*solve***as it defines a dynamic microeconomic problem. Note that each instance of**

*AgentType***represents an**

*AgentType**ex-ante*heterogeneous ‘’type’’ of agent;

*ex-post*heterogeneity is achieved by simulating many agents of the same type, each of whom receives a unique sequence of shocks.

#### Attributes of an AgentType¶

A discrete time model in our framework is characterized by a sequence of ‘’periods’’ that the agent will experience. A well-formed instance of ** AgentType** includes the following attributes:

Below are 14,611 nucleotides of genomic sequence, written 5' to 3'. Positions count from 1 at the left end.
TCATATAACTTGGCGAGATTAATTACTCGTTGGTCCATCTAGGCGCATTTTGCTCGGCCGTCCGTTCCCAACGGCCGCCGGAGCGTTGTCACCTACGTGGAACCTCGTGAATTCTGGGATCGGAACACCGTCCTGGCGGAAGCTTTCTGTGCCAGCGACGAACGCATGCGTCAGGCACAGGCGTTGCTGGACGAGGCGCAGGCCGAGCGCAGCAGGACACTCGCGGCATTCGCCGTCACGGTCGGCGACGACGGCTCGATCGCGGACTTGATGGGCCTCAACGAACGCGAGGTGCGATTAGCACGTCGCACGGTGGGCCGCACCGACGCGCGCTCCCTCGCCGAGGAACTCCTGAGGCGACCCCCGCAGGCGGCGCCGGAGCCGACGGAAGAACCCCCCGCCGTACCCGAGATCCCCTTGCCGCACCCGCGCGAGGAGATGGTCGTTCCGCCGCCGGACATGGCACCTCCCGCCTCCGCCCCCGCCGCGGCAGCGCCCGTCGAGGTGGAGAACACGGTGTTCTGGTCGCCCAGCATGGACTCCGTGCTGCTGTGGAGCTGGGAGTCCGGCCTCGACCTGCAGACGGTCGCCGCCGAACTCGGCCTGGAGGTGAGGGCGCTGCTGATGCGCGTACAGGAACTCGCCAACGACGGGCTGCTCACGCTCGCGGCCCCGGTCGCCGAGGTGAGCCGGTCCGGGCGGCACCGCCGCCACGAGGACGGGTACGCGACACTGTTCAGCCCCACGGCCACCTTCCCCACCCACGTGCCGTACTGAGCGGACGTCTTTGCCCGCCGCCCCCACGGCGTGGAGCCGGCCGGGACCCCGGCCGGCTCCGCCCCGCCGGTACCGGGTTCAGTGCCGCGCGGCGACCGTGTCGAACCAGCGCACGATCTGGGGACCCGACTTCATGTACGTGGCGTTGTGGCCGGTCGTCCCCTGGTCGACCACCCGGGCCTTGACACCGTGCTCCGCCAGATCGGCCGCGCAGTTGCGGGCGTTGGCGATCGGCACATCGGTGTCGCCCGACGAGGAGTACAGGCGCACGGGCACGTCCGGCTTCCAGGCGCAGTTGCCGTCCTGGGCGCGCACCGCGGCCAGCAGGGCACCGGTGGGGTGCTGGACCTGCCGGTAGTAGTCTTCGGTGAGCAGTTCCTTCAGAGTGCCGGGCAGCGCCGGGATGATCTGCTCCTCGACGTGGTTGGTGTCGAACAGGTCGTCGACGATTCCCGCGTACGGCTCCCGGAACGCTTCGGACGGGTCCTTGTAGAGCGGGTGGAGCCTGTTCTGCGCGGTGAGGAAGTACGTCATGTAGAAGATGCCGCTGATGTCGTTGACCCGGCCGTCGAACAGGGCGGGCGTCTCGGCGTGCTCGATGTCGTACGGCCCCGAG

: A function, or a list of functions, representing the solution method for a single period of the agent’s problem. The inputs passed to a*solveOnePeriod*function include all data that characterize the agent’s problem in that period, including the solution to the subsequent period’s problem (designated as*solveOnePeriod*). The output of these functions is a single*solution_next*object, which can be passed to the solver for the previous period.*Solution*: A list of strings containing all of the variable names that are passed to at least one function in*time_inv*but do*solveOnePeriod**not*vary across periods. Each of these variables resides in a correspondingly named attribute of theinstance.*AgentType*: A list of strings naming the attributes of this instance that vary across periods. Each of these attributes is a list of period-specific values, which should be of the same length. If the solution method varies across periods, then*time_vary*is an element of*‘solveOnePeriod’*.*time_vary*^{ 6}: An object representing the solution to the ‘’terminal’’ period of the model. This might represent a known trivial solution that does not require numeric methods, the solution to some previously solved ‘’next phase’’ of the model, a scrap value function, or an initial guess of the solution to an infinite horizon model.*solution_terminal*: A Boolean flag indicating that*pseudo_terminal*is not a proper terminal period solution (rather an initial guess, ‘’next phase’’ solution, or scrap value) and should not be reported as part of the model’s solution.*solution_terminal*: A non-negative integer indicating the number of times the agent will experience the sequence of periods in the problem. For example,*cycles*means that the sequence of periods is analogous to a lifecycle model, experienced once from beginning to end;*cycles = 1*means that the agent experiences the sequence twice, with the first period in the sequence following the last. An infinite horizon problem in which the sequence of periods repeats indefinitely is indicated with*cycles = 2*.*cycles = 0*: A positive real number indicating convergence tolerance, representing the maximum acceptable ‘’distance’’ between successive cycle solutions in an infinite horizon model; it is irrelevant when*tolerance*. As the distance metric on the space of solutions is model-specific, the value of*cycles > 0*is generally dimensionless.*tolerance*: A Boolean flag indicating the direction that time is ‘’flowing.’’ When*time_flow*, the variables listed in*True*are listed in ordinary chronological order, with index 0 being the first period; when*time_vary*, these lists are in reverse chronological order, with index 0 holding the last period.*False*